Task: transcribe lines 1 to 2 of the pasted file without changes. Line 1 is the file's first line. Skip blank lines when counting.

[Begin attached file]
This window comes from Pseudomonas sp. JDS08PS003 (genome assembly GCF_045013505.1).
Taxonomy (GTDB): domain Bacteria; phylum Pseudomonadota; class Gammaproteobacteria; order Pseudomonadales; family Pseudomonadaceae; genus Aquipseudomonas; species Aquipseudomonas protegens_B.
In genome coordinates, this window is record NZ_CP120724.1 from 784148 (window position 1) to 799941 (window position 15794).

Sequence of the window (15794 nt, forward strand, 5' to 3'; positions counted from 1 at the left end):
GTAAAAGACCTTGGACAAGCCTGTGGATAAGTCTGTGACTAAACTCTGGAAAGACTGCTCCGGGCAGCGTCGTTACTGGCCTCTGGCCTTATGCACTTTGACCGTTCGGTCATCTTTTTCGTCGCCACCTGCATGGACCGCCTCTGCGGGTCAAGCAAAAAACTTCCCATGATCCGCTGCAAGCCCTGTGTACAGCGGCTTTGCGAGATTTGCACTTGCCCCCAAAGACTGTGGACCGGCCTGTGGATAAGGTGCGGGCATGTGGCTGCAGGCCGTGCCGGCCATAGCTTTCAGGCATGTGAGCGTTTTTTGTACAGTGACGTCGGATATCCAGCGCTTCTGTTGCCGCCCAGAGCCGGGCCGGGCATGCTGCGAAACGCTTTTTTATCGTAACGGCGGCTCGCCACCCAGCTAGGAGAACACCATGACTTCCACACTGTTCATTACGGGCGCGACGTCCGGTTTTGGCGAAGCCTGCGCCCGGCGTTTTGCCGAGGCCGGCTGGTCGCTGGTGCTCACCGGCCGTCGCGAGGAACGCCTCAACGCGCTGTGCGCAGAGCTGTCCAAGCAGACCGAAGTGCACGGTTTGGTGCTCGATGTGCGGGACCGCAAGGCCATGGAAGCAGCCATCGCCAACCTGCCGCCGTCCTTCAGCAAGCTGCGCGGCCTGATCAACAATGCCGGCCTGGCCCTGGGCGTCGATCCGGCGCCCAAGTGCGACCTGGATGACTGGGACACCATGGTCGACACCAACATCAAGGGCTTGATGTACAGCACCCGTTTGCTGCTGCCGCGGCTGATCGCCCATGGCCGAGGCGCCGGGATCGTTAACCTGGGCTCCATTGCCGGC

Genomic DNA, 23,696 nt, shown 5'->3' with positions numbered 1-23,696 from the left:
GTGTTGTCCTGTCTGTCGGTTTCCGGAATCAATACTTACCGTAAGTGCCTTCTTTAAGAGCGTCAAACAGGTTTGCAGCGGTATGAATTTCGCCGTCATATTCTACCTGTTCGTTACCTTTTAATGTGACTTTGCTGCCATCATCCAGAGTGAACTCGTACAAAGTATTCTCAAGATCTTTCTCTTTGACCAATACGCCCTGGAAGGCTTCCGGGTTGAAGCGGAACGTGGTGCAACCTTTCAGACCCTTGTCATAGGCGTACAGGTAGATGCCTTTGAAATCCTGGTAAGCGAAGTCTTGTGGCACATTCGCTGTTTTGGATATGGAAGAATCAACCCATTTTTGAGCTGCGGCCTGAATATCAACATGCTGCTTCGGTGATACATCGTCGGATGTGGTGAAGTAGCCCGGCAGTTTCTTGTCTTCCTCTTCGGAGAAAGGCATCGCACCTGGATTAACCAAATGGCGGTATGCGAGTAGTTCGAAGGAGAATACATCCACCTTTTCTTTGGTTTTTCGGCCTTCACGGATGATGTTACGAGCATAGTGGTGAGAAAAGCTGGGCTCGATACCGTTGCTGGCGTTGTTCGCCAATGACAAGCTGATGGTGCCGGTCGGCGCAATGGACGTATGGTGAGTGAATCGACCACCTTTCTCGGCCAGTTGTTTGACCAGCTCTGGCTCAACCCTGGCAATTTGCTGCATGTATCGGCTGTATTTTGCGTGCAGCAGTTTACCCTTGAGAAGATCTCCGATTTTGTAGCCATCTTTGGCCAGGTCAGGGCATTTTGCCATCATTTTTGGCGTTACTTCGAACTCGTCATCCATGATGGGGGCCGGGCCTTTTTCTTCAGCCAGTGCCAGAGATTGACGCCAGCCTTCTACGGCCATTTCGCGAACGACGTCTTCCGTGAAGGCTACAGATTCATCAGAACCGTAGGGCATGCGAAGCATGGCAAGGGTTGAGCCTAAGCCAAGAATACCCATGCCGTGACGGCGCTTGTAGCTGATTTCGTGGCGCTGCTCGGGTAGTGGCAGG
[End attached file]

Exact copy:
This window comes from Pseudomonas sp. JDS08PS003 (genome assembly GCF_045013505.1).
Taxonomy (GTDB): domain Bacteria; phylum Pseudomonadota; class Gammaproteobacteria; order Pseudomonadales; family Pseudomonadaceae; genus Aquipseudomonas; species Aquipseudomonas protegens_B.